Tuesday, March 22, 2011
Interview with author, Helene Boudreau
My author interview today is with Helene Boudreau who has written several non-fiction books and articles dealing with science for children. She has also done YA (young adult) stories as well. For this interview I will be focusing on her non-fiction writing.
Some of your earlier writing was for KNOW, which is a kids magazine geared to readers, aged 6 to 9 that deals with the world of science. How did you get started there?
I started writing for KNOW magazine after querying them with a writing sample, following their online submission guidelines. I'd written about a half dozen articles for them prior to writing the non-fiction books. I'm actually working on an article for KNOW right now about dental braces.
How did you first get involved with writing for a book packager? Did someone suggest this market?
I had been writing non-fiction articles for a kids’ science magazine called KNOW. A fellow KNOW author had been approached to write a volume in a science series and put me in touch with the editor to write another. I have a Bachelor of Science in Biology so the topic really appealed to me. That led to other books.
Could you define how a book packager works?
Book packagers pitch book ideas to publishers with proof-of-concept proposals. Once the publisher buys into the idea the book packager contracts authors to write the books. The packager usually has a very solid concept of what they want a book to look like, which they outline for the author. In some cases, though, the author and editor on the project work together to come up with a book plan. The author is paid a flat fee for the work and sometimes royalties; it depends on the packager. Once the project is written, it goes through editing and design and then goes to the publisher for approval, then publication.
Could you walk me through the process?
I was introduced to book packaging by referral so there was no proposal on my part. Each project was a bit different since they were with a few different packagers. Sometimes I was given a book plan to work from, from the start. Other times I worked with the editor to design a book plan in concert with other authors writing different volumes in the same series. Once the book plan is approved, the author researches the topic and does the writing. Some of my books have additional resources like glossaries, recommended reading and vocabulary lists, depending on the audience and the topic.
What was the first story you wrote for this market? Was it under your name?
My first non-fiction book was CRIMEBUSTING AND DETECTION closely followed by MIRACULOUS MEDICINES since they were part of the same series. All of my packaged books credit me as the author but this isn’t always the case.
What type of research did you do for this book? How long did you work on the book?
Research includes interviewing experts and lots of reading. The turn-around times are fairly quick (4-8 weeks) on these projects but that varies from one book packager to the other.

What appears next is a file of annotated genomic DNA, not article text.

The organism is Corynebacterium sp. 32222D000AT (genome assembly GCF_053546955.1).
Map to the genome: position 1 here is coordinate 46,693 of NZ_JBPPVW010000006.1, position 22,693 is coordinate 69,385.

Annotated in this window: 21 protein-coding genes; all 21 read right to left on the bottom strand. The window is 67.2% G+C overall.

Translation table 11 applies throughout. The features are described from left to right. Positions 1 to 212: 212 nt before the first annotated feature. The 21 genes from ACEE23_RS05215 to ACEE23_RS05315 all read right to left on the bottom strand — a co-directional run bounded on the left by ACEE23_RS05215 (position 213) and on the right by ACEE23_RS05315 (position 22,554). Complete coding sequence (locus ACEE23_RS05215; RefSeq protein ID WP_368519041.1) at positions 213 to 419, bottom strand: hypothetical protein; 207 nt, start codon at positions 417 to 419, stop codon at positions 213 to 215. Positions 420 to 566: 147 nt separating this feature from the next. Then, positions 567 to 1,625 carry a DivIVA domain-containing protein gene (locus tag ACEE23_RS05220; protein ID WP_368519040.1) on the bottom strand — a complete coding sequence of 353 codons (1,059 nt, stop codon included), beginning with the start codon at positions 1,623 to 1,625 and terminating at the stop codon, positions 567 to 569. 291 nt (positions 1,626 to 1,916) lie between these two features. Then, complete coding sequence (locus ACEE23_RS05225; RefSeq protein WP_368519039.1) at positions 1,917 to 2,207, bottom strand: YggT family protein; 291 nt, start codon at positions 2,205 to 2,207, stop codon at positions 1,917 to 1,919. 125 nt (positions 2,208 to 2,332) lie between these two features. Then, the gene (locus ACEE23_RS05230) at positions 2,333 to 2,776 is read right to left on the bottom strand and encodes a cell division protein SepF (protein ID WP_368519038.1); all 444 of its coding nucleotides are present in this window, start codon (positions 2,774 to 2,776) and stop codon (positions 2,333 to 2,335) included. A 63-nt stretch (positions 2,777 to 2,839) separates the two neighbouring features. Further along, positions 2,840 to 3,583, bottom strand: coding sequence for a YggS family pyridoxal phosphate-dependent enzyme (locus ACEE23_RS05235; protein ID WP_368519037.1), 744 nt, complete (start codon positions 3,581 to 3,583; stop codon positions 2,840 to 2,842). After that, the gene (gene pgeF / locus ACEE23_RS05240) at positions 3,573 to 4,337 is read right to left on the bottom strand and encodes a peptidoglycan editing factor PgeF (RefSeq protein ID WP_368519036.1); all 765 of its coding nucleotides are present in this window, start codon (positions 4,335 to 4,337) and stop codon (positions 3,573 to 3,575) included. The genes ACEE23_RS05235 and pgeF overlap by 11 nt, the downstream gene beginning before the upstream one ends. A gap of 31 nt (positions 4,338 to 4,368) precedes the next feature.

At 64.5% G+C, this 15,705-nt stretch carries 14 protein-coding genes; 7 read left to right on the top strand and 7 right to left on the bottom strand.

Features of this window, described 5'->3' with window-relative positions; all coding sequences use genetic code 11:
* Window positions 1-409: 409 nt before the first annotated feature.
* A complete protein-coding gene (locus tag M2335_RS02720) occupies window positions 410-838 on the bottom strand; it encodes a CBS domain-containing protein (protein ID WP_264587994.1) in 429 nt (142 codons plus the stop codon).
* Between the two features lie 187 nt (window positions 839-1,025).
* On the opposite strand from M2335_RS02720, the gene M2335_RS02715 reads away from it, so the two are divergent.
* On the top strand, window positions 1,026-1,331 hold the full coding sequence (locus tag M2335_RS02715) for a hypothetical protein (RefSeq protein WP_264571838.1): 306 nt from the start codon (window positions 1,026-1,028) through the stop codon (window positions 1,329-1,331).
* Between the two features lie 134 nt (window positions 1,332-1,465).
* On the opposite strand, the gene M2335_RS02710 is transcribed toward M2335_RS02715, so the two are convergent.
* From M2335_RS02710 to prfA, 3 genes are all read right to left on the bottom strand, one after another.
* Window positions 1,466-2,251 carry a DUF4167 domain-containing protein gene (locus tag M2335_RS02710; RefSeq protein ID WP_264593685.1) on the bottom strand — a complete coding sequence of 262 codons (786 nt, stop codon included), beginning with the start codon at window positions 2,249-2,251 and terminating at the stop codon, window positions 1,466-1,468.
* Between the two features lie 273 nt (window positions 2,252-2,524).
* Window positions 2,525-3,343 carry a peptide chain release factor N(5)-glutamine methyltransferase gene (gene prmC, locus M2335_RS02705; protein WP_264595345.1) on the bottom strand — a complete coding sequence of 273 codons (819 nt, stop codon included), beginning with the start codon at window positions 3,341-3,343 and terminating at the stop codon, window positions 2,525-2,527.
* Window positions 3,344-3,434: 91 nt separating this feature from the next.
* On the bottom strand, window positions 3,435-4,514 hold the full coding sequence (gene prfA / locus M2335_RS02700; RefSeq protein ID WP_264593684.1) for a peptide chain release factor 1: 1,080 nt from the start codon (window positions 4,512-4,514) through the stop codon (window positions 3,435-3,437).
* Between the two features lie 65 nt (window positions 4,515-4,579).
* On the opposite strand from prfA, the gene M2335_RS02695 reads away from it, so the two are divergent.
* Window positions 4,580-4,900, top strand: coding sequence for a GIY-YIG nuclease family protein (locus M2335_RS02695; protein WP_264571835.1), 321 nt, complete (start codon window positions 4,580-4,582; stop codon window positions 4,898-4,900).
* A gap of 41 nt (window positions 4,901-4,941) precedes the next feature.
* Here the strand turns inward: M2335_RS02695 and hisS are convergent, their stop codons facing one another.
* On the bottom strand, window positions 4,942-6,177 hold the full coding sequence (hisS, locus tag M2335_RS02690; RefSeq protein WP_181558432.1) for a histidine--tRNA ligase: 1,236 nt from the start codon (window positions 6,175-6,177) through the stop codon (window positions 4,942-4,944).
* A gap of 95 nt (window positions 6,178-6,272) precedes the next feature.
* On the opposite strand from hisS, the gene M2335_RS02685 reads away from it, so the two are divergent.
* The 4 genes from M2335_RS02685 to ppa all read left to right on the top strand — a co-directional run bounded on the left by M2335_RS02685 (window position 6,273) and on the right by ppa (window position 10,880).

These two non-fiction books are not your typical 32 page picture books.They have real pictures and sidebars which to me looks more like mini-textbooks. Since those items are such broad topics how did you narrow it down to fit the format size?
Those two books are part of the same series called SCIENCE SOLVES IT and the main thrust of the series was to focus on how science plays a role in various careers. The authors and editor worked together to make the books similar in format but varied in content since each career was so unique. Staying true to the theme of the series, though, was key to streamlining the information and keeping it relevant.
The publishing page reads more like a magazine masthead from editors to designers to project coordinators. How many of these people did you actually interact with personally?
My main point of contact was always with the editor. Their job is to coordinate the team or authors, designers, etc. to keep the process as efficient as possible. Again, each project is different. Sometimes the author has no input on the design or pictures. Other times the author provides design/ photo direction or they actually source photos for the project. Final approval lies with the editorial team, though, and ultimately the client (ie the publisher who bought the project in the first place).
How many books have you written for packagers? What suggestions or advice do you have for someone who may want to pursue writing for packagers?
I’ve written five. My advice to anyone working with a packager is not to be afraid to ask questions if things are unclear. Be open to editorial feedback, be professional, meet your deadlines and also, never work without a contract.
How has this either helped or hindered your career in writing fiction?
Writing credits like books for book packagers show editors and agents that your writing is at a publishable level. That is always a bonus on a bio when submitting new work for publication.
If you would like to know more about Helene’s writing for either non-fiction or fiction you can learn more at www.heleneboudreau.com.